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  2. i can relate. not in every way, but i can relate because i continue to fear what may or may not happen. God & i continue to have weird talks about it. but at least we're talking.

    i continue to keep you & your family in my prayers, paige.

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  3. I only know a few things, but one is that God will not rush anything, much like you can't force the clay to be ready.

    The second has been SUCH a theme for me lately and I want to write about it soon - how NOT in control we are. How the clay doesn't do a darn thing to be formed into a pot, it just IS. It's just clay, sitting around in its clayness. I was so shocked to hear Tyler talk on this this morning, since it has been coming up so much!

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  4. So sorry to hear of your miscarriage, Paige. I know that God will carry you and Joe through this and that you will emerge stronger because of it. I'll be keeping you in my prayers.

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  5. Amy, it seems that it's one thing to realize we are not in control, but to take it a step farther and relent to that and let it work for us is another. To fully embrace that I am not in control and be able to use that mental and emotional energy towards something else could have amazing repercussions.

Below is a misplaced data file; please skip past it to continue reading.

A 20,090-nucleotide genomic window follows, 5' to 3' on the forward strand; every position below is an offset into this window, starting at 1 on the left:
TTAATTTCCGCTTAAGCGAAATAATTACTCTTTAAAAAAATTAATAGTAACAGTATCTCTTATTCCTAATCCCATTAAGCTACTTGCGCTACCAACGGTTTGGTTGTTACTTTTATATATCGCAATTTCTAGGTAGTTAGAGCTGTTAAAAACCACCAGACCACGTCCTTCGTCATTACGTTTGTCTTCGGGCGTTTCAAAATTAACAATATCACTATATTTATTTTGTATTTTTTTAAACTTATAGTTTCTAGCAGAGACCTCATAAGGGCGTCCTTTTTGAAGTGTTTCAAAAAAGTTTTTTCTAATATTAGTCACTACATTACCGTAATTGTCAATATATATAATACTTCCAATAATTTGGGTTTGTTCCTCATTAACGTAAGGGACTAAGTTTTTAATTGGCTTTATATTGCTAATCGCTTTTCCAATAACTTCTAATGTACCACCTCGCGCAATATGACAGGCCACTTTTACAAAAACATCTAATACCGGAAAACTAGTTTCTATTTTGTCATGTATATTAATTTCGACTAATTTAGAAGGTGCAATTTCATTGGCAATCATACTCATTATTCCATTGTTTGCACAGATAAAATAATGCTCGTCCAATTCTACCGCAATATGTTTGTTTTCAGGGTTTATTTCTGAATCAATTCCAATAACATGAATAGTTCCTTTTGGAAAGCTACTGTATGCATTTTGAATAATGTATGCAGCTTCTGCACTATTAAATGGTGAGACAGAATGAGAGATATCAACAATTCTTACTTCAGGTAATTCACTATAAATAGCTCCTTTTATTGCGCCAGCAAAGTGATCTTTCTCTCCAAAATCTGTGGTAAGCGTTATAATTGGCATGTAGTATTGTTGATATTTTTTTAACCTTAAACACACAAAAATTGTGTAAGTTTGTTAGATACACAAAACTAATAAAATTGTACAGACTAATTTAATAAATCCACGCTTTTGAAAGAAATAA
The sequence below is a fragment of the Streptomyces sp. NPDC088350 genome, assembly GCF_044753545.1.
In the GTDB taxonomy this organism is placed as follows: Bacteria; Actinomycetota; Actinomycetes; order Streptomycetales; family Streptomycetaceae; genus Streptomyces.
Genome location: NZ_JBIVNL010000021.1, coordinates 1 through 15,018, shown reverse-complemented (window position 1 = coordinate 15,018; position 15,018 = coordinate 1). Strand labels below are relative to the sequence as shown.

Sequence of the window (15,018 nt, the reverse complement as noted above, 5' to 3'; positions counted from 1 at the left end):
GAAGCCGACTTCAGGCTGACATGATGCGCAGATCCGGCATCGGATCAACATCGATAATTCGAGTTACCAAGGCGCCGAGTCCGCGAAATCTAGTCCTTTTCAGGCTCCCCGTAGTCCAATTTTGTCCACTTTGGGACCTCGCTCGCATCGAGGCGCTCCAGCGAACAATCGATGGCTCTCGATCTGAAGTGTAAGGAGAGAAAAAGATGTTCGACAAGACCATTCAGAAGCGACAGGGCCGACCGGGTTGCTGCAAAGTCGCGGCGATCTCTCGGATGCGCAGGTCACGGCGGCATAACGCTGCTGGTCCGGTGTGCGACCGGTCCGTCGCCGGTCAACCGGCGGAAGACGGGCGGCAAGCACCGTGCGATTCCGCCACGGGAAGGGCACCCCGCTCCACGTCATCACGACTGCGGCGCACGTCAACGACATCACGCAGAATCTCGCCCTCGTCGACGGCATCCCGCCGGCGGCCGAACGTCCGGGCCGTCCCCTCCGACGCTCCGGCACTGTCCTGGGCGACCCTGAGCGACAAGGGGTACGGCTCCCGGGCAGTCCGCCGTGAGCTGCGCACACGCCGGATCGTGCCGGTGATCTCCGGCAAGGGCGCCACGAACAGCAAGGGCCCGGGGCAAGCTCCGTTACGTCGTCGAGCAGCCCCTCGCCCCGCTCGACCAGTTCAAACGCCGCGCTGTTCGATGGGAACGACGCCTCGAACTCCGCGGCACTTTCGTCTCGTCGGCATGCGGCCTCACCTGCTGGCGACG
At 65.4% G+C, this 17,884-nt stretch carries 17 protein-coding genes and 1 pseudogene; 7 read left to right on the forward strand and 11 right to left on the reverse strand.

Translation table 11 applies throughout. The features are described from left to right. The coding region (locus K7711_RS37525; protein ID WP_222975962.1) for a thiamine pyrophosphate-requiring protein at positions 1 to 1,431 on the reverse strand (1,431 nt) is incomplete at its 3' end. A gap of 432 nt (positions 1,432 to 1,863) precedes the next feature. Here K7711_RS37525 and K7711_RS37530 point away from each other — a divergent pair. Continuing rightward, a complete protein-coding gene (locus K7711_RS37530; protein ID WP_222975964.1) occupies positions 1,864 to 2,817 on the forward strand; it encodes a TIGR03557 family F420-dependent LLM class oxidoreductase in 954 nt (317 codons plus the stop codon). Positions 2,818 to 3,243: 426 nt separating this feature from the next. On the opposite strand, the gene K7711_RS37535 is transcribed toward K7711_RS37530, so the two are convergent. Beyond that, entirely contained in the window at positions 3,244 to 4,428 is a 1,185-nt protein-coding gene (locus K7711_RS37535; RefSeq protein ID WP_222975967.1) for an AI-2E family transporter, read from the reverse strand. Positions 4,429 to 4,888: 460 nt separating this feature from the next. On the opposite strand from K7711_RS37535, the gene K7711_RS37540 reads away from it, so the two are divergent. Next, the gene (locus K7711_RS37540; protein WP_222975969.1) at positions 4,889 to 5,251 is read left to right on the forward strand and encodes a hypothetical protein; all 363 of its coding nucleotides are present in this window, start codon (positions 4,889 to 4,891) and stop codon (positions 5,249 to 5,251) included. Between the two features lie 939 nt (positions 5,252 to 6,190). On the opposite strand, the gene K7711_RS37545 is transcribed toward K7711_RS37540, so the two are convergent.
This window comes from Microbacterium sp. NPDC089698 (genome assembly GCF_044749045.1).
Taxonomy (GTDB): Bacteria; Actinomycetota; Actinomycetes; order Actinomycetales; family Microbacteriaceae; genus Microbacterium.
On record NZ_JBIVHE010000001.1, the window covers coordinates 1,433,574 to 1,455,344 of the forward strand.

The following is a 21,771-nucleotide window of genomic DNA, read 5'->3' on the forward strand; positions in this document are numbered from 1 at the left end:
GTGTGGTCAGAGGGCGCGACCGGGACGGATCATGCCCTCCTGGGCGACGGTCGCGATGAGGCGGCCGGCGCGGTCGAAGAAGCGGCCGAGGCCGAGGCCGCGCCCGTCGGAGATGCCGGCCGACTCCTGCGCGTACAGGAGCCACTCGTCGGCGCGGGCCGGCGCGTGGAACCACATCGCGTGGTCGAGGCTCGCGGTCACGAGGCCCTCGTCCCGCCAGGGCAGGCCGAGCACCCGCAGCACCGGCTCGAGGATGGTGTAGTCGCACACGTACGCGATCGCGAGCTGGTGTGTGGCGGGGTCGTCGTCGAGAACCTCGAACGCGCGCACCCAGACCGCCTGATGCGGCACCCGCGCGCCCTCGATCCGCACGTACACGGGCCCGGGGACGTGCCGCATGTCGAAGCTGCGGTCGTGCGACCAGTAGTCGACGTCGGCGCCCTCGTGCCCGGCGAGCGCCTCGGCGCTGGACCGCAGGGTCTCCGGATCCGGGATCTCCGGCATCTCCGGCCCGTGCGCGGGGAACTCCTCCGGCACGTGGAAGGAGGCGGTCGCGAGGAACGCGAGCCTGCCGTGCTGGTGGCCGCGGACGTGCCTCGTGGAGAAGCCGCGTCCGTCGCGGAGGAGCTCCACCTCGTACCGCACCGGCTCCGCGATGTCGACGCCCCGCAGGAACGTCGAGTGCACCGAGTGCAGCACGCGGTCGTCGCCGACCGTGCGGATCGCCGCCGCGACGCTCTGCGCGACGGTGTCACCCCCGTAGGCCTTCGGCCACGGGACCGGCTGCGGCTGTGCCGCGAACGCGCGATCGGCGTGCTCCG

Sarah, thanks for saying hey!

    Sharon, weird talks with God are the norm here too.

    Heather, thanks!

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  6. Paige, I have walked down the miscarriage road you are going down and the feelings and emotions are very real. I have for many years been in awe by the potter (God) and the clay(me) and am thankful that He still sees fit to mold me into His vessel, but reminds that I need to allow myself to be molded...He will not force me to be molded....love

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  7. I think it's actually been a surprise to me that as clay I can't form myself into a vessel. I can't even get to the relenting part yet, I'm still stuck in the "huh" of the realization!

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  8. Amy, I think strong-willed intellegent women have a hard time getting past the huh... Especially those who are used to working hard to achieve their goals. Kim, thanks for the comment. It has been a comfort knowing I am not alone in those experiences and feelings.

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  9. I love it when 100% different life situations yield the same lessons. I'm totally with you on the control issue, and this week has been a real lesson in letting go. I think I've realized theoretically what that means, but practically, every moment is an exercise in active relenting, which inevitably includes a strengthening of faith that God is in control of whatever I give up to Him. It's beautiful, but it's also hard and frustrating and confusing and sort sad, like I'm mourning the death of my autonomy. My in-charge-ness. My self.

    I guess the next step for me will be the realization that the death of me is also my very life, but I'm not yet to the celebration stage.